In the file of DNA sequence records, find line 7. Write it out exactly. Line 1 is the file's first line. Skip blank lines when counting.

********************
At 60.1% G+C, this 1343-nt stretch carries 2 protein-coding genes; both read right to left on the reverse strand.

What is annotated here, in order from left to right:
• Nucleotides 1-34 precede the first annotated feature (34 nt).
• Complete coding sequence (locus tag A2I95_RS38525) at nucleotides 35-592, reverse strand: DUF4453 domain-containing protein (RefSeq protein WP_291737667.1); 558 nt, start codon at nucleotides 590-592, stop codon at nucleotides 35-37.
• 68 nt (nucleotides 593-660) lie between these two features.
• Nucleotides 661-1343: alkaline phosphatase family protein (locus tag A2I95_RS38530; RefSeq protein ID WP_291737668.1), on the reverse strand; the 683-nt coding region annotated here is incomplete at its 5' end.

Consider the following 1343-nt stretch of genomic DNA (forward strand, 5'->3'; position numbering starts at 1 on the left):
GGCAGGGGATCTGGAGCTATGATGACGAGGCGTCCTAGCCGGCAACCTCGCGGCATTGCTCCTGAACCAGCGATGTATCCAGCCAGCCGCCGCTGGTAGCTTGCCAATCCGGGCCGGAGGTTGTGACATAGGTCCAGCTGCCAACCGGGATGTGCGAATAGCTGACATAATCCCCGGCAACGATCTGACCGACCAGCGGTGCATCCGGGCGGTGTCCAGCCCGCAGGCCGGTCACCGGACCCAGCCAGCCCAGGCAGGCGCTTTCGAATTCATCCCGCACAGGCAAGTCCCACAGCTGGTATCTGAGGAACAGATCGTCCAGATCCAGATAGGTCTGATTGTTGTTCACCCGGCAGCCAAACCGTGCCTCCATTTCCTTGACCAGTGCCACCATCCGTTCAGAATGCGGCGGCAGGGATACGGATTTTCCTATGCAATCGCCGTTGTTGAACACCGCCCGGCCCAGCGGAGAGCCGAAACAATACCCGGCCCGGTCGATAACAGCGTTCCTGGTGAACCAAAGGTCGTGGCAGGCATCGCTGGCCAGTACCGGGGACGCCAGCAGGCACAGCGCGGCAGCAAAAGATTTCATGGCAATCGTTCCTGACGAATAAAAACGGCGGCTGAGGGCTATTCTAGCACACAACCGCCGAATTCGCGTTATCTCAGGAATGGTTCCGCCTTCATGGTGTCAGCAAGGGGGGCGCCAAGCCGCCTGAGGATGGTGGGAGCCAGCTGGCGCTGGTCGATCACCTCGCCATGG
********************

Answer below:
Consider the following 1343-nt stretch of genomic DNA (forward strand, 5'->3'; position numbering starts at 1 on the left):